We were delighted to welcome Kevin Hirons back to the Society, this year, as Director. Kevin has appeared in many leading roles for ROS and other societies over the years, and has been directing since 2001. He has already received recognition from NODA, accepting a regional award for Best Musical in 2004 for The Scarlet Pimpernel. Together with Norma Kift, our Musical Director, we knew that the production couldn’t be in better hands.

We had a very large company for the show, with 54 names in the cast list. Unfortunately, South Pacific is an unusually paced show, with only two or three real songs for members of the chorus. The men, who don’t appear until more than 20 minutes into the show, have Bloody Mary and There Is Nothing Like A Dame. The ladies don’t get on stage for the first hour. Then, they have I’m Gonna Wash That Man Right Outta My Hair and A Wonderful Guy. Other than the opening sequences of Act II, with The Thanksgiving Follies and Honey Bun numbers, there isn’t that much else in the show for the chorus to do.

The leading roles of the show were not, generally, taken by our ‘usual’ principals. Members of the audience commented that it was “nice to see new faces”. Joy, Nigel, Vicky, Steve, Nick and Ron have all been with the Society for some time, and many had featured parts in Happy As A Sandbag and recent concert tours, but this was the first principal role for many of them in one of our major shows. Val Archer, of course, has many years experience acting and singing, and taught our entire company to tap-dance for 42nd Street in 2004, but was again making her principal debut for ROS. Finally, we welcomed Malcolm Roberts into the company, to take the leading part of Emile de Becque.

Everyone involved in this production was really enthusiastic during the week of the show, particularly when we began to hear of the buzz being generated at the box office. It was a really happy week backstage, and everyone’s excitement is continuing to build as we look forward to our next visit to the theatre – with Jekyll & Hyde in 2007.

Synopsis of the Show


  • Dites-Moi
  • A Cockeyed Optimist
  • Twin Soliloquies
  • Some Enchanted Evening
  • Bloody Mary
  • There Is Nothin’ Like A Dame
  • Bali Ha’i
  • I’m Gonna Wash That Man Right Out-A My Hair
  • A Wonderful Guy
  • Younger Than Springtime
  • Happy Talk
  • Honey Bun
  • You’ve Got To Be Carefully Taught
  • This Nearly Was Mine

The Story

On a South Pacific island during World War II, a US Navy nurse, Ensign Nellie Forbush, falls in love with a charmingly handsome middle-aged French plantation owner, Emile de Becque.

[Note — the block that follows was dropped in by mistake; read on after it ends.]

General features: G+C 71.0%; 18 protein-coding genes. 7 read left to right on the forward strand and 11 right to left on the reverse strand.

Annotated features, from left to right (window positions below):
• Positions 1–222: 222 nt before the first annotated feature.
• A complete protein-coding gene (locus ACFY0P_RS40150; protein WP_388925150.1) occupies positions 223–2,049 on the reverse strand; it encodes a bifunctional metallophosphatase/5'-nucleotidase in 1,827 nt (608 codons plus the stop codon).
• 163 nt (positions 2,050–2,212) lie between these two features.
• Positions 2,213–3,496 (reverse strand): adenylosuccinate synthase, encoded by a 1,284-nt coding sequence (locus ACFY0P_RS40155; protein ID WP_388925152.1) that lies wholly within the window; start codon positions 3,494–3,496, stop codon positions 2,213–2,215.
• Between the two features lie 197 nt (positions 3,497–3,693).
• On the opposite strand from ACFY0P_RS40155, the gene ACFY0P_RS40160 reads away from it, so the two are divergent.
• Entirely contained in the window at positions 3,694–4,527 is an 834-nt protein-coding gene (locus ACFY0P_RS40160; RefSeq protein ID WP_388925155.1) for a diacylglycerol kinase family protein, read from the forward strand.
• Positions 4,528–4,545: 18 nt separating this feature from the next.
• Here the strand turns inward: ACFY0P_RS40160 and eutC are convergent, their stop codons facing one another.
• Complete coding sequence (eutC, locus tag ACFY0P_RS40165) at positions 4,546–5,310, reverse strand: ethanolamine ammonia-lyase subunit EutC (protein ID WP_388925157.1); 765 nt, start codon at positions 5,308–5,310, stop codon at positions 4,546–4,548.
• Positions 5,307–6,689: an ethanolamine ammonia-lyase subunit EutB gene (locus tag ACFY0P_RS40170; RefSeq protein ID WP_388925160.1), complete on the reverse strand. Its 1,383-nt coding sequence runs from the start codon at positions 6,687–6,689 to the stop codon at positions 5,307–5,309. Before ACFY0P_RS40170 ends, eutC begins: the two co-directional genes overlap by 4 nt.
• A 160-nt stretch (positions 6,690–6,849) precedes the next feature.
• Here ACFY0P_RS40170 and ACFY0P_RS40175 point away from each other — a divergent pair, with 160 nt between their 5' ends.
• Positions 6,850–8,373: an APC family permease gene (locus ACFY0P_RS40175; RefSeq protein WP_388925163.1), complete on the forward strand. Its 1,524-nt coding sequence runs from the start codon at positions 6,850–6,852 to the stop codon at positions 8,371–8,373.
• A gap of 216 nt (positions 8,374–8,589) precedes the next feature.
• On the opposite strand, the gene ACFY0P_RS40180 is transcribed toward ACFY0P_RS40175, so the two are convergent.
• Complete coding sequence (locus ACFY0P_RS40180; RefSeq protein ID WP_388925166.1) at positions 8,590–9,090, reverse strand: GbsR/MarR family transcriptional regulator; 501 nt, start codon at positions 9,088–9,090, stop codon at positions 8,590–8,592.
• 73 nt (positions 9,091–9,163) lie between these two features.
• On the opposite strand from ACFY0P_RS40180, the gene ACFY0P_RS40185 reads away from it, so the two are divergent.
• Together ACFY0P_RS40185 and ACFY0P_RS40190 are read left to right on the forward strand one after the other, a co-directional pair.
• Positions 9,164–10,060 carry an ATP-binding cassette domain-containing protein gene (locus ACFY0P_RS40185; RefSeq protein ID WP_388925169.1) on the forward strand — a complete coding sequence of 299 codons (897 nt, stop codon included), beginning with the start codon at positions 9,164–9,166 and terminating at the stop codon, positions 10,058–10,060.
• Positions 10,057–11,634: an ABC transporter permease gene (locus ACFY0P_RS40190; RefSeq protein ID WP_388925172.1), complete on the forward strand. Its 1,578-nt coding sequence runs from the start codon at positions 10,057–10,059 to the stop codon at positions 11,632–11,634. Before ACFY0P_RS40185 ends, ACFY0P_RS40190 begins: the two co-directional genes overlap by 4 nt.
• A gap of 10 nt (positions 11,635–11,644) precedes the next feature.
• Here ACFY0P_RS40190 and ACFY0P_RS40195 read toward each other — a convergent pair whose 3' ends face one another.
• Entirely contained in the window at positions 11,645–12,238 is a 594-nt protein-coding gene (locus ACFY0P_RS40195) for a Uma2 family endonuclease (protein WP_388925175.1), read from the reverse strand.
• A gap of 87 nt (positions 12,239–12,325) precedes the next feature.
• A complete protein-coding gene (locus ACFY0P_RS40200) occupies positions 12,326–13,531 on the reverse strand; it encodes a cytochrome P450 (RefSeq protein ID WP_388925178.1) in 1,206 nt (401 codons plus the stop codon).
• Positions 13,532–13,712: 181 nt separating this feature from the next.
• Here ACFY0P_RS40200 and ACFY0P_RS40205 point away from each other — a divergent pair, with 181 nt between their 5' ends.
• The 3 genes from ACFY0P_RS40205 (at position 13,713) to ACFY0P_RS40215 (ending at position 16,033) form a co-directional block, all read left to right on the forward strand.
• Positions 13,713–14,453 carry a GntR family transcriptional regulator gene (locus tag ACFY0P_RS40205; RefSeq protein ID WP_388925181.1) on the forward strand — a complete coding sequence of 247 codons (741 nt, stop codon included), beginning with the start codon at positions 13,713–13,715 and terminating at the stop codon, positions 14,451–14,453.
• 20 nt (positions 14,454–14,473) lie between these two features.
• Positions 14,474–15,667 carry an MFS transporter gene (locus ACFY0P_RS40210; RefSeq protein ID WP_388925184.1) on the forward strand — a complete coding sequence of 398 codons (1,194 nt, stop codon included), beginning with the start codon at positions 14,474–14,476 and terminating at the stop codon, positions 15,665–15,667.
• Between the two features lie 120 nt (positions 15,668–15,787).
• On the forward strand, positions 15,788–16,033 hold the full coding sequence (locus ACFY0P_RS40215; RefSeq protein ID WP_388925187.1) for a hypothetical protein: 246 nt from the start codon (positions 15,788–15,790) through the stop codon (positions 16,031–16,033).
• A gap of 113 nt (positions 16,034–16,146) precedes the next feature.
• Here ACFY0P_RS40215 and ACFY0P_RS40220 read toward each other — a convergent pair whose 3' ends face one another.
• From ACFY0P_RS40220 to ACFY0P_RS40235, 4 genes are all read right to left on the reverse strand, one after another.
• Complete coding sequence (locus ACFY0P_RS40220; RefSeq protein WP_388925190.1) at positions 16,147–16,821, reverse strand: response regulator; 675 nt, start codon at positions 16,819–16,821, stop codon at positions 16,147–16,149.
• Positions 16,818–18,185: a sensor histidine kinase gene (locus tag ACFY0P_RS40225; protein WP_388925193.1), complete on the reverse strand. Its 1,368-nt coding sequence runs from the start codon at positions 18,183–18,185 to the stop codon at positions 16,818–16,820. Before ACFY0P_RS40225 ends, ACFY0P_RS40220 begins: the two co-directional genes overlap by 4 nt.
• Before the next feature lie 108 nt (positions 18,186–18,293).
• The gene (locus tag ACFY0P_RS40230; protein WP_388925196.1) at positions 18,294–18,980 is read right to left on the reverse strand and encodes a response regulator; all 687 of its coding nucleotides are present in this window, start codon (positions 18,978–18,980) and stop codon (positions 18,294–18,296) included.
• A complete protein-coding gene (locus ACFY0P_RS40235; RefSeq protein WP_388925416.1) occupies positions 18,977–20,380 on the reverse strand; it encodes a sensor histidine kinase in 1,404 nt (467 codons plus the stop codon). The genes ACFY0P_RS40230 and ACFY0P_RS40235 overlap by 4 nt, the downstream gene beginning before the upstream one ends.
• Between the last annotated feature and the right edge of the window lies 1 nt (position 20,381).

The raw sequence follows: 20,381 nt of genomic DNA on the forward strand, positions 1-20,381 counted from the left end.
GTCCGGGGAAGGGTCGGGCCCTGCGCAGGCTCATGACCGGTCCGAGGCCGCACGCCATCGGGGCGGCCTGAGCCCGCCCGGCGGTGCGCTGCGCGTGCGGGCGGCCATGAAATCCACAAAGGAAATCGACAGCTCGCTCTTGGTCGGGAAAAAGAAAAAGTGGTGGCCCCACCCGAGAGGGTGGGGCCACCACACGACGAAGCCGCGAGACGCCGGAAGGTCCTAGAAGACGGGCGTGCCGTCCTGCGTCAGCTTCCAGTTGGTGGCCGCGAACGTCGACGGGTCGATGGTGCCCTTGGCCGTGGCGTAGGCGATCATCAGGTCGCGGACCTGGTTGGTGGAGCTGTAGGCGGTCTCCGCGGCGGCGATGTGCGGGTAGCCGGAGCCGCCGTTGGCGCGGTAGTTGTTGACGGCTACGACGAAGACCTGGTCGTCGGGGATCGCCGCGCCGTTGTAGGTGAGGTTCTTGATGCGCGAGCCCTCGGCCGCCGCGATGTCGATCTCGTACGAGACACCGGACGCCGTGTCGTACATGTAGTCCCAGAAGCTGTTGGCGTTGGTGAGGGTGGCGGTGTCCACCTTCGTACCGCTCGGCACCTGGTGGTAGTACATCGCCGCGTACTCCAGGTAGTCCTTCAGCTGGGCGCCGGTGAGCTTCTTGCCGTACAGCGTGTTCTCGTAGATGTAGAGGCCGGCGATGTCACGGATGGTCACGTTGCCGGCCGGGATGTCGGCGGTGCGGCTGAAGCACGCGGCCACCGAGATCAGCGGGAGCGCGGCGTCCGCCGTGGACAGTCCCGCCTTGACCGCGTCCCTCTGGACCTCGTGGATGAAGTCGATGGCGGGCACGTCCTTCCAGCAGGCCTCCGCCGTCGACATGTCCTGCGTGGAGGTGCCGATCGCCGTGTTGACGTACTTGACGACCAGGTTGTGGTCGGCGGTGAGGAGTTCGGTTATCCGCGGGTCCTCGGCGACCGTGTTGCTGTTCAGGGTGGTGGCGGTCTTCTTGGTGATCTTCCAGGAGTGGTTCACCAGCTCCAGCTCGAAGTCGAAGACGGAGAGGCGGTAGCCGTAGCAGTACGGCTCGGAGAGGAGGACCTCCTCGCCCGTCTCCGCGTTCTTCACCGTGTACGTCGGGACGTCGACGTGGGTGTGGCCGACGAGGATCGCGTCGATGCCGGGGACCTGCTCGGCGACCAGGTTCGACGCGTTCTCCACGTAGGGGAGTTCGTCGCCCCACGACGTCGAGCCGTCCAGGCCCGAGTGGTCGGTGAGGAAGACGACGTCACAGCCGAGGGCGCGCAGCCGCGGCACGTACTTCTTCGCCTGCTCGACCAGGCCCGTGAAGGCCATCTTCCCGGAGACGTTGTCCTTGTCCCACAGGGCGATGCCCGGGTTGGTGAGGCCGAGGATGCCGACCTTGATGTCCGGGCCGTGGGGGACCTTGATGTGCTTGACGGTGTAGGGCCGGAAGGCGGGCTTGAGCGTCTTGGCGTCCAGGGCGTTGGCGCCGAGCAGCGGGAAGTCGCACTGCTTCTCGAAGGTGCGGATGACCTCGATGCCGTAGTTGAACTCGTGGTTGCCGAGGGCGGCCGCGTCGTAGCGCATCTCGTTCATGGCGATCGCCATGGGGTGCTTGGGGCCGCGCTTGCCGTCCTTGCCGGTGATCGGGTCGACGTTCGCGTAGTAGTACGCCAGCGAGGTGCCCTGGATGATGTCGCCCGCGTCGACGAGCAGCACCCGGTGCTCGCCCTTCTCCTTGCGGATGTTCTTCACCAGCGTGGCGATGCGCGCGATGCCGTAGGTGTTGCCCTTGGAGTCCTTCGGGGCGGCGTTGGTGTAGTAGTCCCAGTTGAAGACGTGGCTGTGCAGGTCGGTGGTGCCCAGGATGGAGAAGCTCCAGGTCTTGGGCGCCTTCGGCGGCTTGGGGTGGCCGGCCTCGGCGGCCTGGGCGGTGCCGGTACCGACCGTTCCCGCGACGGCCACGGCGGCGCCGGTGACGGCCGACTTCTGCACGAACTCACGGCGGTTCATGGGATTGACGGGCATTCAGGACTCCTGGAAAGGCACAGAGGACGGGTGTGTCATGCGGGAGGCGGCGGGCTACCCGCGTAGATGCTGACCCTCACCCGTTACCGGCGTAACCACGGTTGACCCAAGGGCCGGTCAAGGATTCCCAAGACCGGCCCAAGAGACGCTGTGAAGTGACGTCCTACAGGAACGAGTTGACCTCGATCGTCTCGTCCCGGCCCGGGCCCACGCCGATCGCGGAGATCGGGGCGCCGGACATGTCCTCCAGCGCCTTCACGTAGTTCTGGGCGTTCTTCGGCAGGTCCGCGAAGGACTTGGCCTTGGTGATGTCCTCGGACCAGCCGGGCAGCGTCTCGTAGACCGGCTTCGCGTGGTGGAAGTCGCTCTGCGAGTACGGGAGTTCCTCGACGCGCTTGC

Meanwhile, the restless sailors of the Navy, led by the entrepreneurial seabee Luther Billis, are bored with the lack of action and the absence of any ‘dames’. Bloody Mary, the native souvenir dealer who makes money by selling souvenirs to the GI’s, tells them of the pleasures that can be found on the mysterious island of Bali Ha’i.

Lieutenant Joe Cable of the Marine Corps arrives on the island to take part in a dangerous spy mission that might help turn the tide of the war against the Japanese. As only officers can sign out boats, Billis takes this opportunity to be able to get over to Bali Ha’i, and convinces Cable to accompany him. On Bali Ha’i, Bloody Mary decides that Cable is suitable son-in-law material, and introduces him to her daughter, Liat. The two soon fall in love.

The senior officers on the island, Captain Brackett and Commander Harbison, wanting to know more about Emile de Becque, ask Nellie to find out more information for them. Nellie is not keen to do this, due to her feelings for the plantation owner. However, when Nellie learns that Emile has two children, the mother of whom was an island native, she refuses his proposal of marriage finding she is unable to deal with the prejudices with which she was raised. Similarly, Lt Cable is unable to marry Liat due to her race, which infuriates her mother who has already been making plans for the couple.

Dejected and with nothing to lose, Emile and Cable agree to go on a dangerous mission into enemy territory, and successfully start returning reports on enemy action. The military operation gets underway in earnest, and the previously idle sailors, including the reluctant Luther Billis, are sent into battle. In an awful turn of events, Cable is killed during the mission, and Mary realises that her dreams for Liat have been shattered.

Nellie understands that life is too short not to seize her own chance for happiness, and confronts and conquers her prejudices. Despite believing that Emile may suffer the same fate as Joe, her love for him is so strong, that she becomes a mother to Ngana and Jerome, his two children, whilst hoping in her heart that, one day, Emile will return…


Music by Richard Rogers. Lyrics by Oscar Hammerstein II. Book by Oscar Hammerstein II and Joshua Logan.
Adapted from James A Michener’s Pulitzer Prize-winning novel ‘Tales of the South Pacific’.

An amateur production presented by arrangement with Josef Weinberger Ltd on behalf of R&H Theatricals.

Show Photographs